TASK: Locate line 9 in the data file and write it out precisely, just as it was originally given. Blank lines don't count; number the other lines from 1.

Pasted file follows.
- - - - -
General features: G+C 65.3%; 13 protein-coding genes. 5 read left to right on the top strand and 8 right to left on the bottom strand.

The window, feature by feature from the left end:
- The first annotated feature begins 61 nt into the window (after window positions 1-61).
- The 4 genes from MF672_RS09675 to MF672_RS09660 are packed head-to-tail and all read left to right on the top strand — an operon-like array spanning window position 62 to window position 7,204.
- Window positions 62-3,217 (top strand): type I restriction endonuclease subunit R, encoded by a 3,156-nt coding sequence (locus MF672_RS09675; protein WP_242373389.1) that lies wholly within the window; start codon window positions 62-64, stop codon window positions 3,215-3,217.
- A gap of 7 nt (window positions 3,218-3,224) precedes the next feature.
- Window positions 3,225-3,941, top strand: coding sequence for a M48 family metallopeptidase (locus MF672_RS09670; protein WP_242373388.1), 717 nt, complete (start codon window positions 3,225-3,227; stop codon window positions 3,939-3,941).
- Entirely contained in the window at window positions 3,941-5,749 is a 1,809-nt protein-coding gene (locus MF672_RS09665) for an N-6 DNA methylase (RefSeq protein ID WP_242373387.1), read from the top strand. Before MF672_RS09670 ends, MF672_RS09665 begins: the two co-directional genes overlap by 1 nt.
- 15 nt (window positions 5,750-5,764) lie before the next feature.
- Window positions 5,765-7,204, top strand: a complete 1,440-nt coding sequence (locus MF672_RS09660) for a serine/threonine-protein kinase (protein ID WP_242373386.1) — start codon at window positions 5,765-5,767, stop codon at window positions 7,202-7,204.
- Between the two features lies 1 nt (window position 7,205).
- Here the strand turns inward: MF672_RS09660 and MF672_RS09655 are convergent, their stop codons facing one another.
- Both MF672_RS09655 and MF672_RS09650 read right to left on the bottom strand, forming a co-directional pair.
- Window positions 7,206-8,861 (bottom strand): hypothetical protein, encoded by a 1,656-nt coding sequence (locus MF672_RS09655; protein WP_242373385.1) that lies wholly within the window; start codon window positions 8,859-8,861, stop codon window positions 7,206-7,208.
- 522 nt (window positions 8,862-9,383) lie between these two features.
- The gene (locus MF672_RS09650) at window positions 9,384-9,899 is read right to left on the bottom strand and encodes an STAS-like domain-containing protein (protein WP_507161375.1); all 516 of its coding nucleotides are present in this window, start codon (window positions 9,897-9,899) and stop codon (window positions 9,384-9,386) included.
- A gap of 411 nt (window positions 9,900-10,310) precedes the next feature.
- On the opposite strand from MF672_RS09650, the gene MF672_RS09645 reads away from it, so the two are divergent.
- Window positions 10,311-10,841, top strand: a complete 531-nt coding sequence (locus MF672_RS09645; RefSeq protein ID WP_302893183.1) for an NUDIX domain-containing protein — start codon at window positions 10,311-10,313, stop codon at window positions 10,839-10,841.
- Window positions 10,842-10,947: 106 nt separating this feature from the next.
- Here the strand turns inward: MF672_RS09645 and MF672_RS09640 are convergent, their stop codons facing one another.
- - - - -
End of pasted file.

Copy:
- 15 nt (window positions 5,750-5,764) lie before the next feature.